Ice or snow on the roads can make for dangerous driving conditions, especially in areas like Lynchburg, Forest, and Madison Heights where we have windy roads and hills everywhere. Here are some safety tips for driving in the snow and ice…assuming you have too!
Driving safely on icy roads
Decrease your speed and leave yourself plenty of room to stop. You should allow at least three times more space than usual between you and the car in front of you.
Brake gently to avoid skidding. If your wheels start to lock up, ease off the brake.
Turn on your lights to increase your visibility to other motorists.
Keep your lights and windshield clean.
Use low gears to keep traction, especially on hills.
Don’t use cruise control or overdrive on icy roads.
Be especially careful on bridges, overpasses and infrequently traveled roads, which will freeze first. Even at temperatures above freezing, if the conditions are wet, you might encounter ice in shady areas or on exposed roadways like bridges.
Don’t pass snow plows and sanding trucks. The drivers have limited visibility, and you’re likely to find the road in front of them worse than the road behind.
Don’t assume your vehicle can handle all conditions. Even four-wheel and front-wheel drive vehicles can encounter trouble on winter roads.
If your rear wheels skid…
Take your foot off the accelerator.
Steer in the direction you want the front wheels to go. If your rear wheels are sliding left, steer left. If they’re sliding right, steer right.
If your rear wheels start sliding the other way as you recover, ease the steering wheel toward that side. You might have to steer left and right a few times to get your vehicle completely under control.
If you have standard brakes, pump them gently.
If you have anti-lock brakes (ABS), do not pump the brakes. Apply steady pressure to the brakes. You will feel the brakes pulse — this is normal.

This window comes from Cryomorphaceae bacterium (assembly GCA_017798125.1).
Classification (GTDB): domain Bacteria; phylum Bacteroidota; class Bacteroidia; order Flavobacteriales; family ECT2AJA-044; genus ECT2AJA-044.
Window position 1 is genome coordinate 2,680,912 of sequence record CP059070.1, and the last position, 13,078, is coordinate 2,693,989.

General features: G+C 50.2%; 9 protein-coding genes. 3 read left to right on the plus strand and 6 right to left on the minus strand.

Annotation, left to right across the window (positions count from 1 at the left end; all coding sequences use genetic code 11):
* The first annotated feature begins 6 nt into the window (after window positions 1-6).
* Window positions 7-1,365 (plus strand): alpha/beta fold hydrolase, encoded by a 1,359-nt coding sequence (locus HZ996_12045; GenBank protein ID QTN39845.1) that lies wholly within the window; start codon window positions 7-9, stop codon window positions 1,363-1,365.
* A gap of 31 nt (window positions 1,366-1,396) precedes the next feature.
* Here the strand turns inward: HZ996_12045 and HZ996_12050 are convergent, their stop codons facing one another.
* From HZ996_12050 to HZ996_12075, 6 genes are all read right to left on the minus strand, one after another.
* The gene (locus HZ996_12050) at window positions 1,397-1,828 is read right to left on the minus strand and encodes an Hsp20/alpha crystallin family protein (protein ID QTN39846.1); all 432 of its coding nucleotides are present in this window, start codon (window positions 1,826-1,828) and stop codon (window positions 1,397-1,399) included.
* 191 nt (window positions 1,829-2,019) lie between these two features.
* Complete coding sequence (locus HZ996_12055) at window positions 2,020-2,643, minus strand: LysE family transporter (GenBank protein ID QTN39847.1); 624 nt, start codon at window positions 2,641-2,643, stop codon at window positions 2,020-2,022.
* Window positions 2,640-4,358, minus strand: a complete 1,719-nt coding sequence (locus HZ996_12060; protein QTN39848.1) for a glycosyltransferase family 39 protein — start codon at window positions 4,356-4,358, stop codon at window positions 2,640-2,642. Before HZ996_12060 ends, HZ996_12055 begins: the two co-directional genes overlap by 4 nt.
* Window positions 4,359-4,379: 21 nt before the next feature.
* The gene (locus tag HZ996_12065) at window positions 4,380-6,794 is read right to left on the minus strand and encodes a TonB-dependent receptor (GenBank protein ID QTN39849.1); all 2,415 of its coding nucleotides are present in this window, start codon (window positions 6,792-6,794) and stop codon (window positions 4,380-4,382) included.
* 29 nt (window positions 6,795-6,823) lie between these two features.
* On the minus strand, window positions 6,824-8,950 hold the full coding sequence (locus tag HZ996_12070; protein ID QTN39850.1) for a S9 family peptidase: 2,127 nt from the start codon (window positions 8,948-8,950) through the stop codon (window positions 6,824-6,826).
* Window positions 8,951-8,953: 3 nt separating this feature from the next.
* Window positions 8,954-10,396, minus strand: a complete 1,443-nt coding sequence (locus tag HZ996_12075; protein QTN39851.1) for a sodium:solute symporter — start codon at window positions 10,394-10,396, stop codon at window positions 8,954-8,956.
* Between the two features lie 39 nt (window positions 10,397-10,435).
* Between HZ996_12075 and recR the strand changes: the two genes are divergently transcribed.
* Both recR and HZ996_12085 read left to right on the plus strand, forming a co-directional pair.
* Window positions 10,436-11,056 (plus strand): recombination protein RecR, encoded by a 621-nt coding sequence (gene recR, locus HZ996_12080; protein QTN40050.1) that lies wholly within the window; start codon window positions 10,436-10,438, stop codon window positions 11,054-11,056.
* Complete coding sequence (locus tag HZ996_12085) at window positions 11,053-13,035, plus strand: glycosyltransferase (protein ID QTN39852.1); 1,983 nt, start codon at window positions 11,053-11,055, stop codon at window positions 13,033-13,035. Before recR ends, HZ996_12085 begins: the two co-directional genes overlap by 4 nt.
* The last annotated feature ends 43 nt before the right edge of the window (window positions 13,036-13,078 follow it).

If your front wheels skid…
Take your foot off the gas and shift to neutral, but don’t try to steer immediately.
As the wheels skid sideways, they will slow the vehicle and traction will return. As it does, steer in the direction you want to go. Then put the transmission in “drive” or release the clutch, and accelerate gently.
If you get stuck…
Do not spin your wheels. This will only dig you in deeper.
Turn your wheels from side to side a few times to push snow out of the way.
Use a light touch on the gas, to ease your car out.
Use a shovel to clear snow away from the wheels and the underside of the car.
Pour sand, kitty litter, gravel or salt in the path of the wheels, to help get traction.
Try rocking the vehicle. (Check your owner’s manual first — it can damage the transmission on some vehicles.) Shift from forward to reverse, and back again. Each time you’re in gear, give a light touch on the gas until the vehicle gets going.
Do I Need Winter Tires on My Car?
In Lynchburg, Virginia we see our share of messy weather! There has been plenty of snow, ice, and rain to go around these past few years, and when you throw in our mountains and windy roads and we often face worse driving conditions than most. With the winter snow we are often asked about the need for and use of Winter tires. Also referred to as Snow tires, these tires have unique tread designs that are made exclusively for use in cold weather and on snow, slush and ice. These tires are made from softer rubber compounds that retain their flexibility in the cold. Winter tires on your car or truck can make a significant difference in how they grip and handle the road in snow, slush, or ice. When you add winter tires to your vehicle you can increase your traction which helps you accelerate and stop more safely as well as improve the overall stability and balance of your ride.
So, do you need them? Well it may not always be practical to keep winter tires for each vehicle, but there is no doubt it offers a safer, more comfortable driving experience in the winter. Here are some common questions we get:
Can I just keep the winter snow tires on all year long?
Yes, you can, BUT we don’t recommend it. The design of these tires and the softer rubber means louder, less comfortable rides, and they will inevitably wear out faster.
Can I just put two winter snow tires on my car?
No this will throw off the balance and grip of your car in general. Always install all 4 snow tires or none at all.
Are my all-season tires just as good?
No, unfortunately poor weather is an extreme and these tires are more general.
If you need Winter Tires we carry the largest selection in Lynchburg, Forest, and Madison Heights for winter and snow tires, including all the leading brands. We’ll install them for you and swap them when the seasons come. Just gives us a call and we’ll help you find the right set of Winter Snow Tires for your car!
Sources: National Safety Council, New York State Department of Motor Vehicles, Washington State Government Information & Services